About this Research Topic
It is now recognized that different metabolic tissues have important signaling contributions to the physiologic regulation of whole-body energy metabolism. For instance, the adipose tissue is no longer considered just an energy storage site but also serves as an essential source of adipokines including leptin, adiponectin, and resistin that directly influence other organs such as the brain and liver to elicit significant effects on global glucose and lipid metabolism. Similarly, the heart is emerging not simply as a pumping engine but an important endocrine organ that can secrete soluble factors acting on peripheral tissues such as the adipose tissue to maintain normal systemic energy homeostasis. For instance, cardiac-released natriuretic peptides increase glucogenesis in the liver and regulate lipolysis and promote thermogenesis in the adipose tissue. In addition to the understanding that individual tissue can serve as an important integrator of systemic metabolic physiology, each tissue system can also play an important role in the endocrine regulation of systemic energy homeostasis under conditions of physiologic (fasting, exercise) or pathological (diet-induced obesity, diabetes) stress. For instance, the heart may regulate adipose tissue and liver function via the cardiac-specific action of the mediator complex subunit 13 that in turn promotes resistance against high fat diet-induced obesity and improve insulin sensitivity. In addition, the adipose transcription factor Kruppel-like factor 15 (KLF15) plays an important role in the regulation of skeletal muscle performance and liver ketogenesis under condition of fasting.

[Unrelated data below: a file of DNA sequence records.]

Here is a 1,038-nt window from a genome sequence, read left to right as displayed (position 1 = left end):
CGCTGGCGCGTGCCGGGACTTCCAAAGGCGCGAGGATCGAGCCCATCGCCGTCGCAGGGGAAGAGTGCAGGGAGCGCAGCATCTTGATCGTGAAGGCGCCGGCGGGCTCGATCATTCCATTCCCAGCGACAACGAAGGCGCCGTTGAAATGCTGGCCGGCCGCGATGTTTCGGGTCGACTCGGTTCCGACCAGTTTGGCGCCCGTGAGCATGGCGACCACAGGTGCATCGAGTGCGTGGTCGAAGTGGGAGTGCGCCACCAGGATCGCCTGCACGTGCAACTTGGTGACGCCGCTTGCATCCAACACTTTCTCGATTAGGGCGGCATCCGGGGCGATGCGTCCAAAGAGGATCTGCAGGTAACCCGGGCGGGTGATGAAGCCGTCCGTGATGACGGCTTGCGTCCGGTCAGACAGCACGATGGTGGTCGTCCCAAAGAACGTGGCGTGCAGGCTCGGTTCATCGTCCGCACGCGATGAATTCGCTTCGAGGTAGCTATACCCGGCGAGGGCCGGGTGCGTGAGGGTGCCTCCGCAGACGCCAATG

This Research Topic will focus on how different organ systems (such as adipose tissue, heart, liver, or skeletal muscle) can mediate important endocrine regulation of systemic energy homeostasis under normal condition and conditions of physiologic or pathological metabolic stresses. For example, one concept that can be discussed under this Topic is that a tissue system (for eg., heart or adipose tissue) can adaptively respond to physiologic or pathologic stresses by evoking compensatory gene expression and signaling pathway changes within itself as well as in other tissues, thereby contributing to a heightened ability of the body to counteract stress and allowing maintenance of normal systemic energy homeostasis under stressed condition.
For regulation of physiologic energy metabolism, identify the tissue of interest and describe how perturbation of gene or signaling pathway activity in that tissue (for eg., by tissue-specific genetic overexpression or inhibition) could impact another or other tissue(s) (metabolic gene expression changes, lipid accumulation, cytoskeletal disorganization etc.) to affect energy metabolic physiology in a systemic manner (circulating metabolite level changes, exercise endurance etc.).
For pathologic regulation of energy metabolism, identify a tissue of interest and a metabolic stress (diet-induced obesity or fasting) and describe the response of that tissue to the stress (for eg., induction of a gene or signaling pathway in response to stress). Describe how the molecular changes in that tissue induced by stress exposure can cause molecular and structural changes in another tissue that would attenuate the stress (adaptive responses) or exacerbate the stress (maladaptive responses) in a tissue-intrinsic and systemic level.
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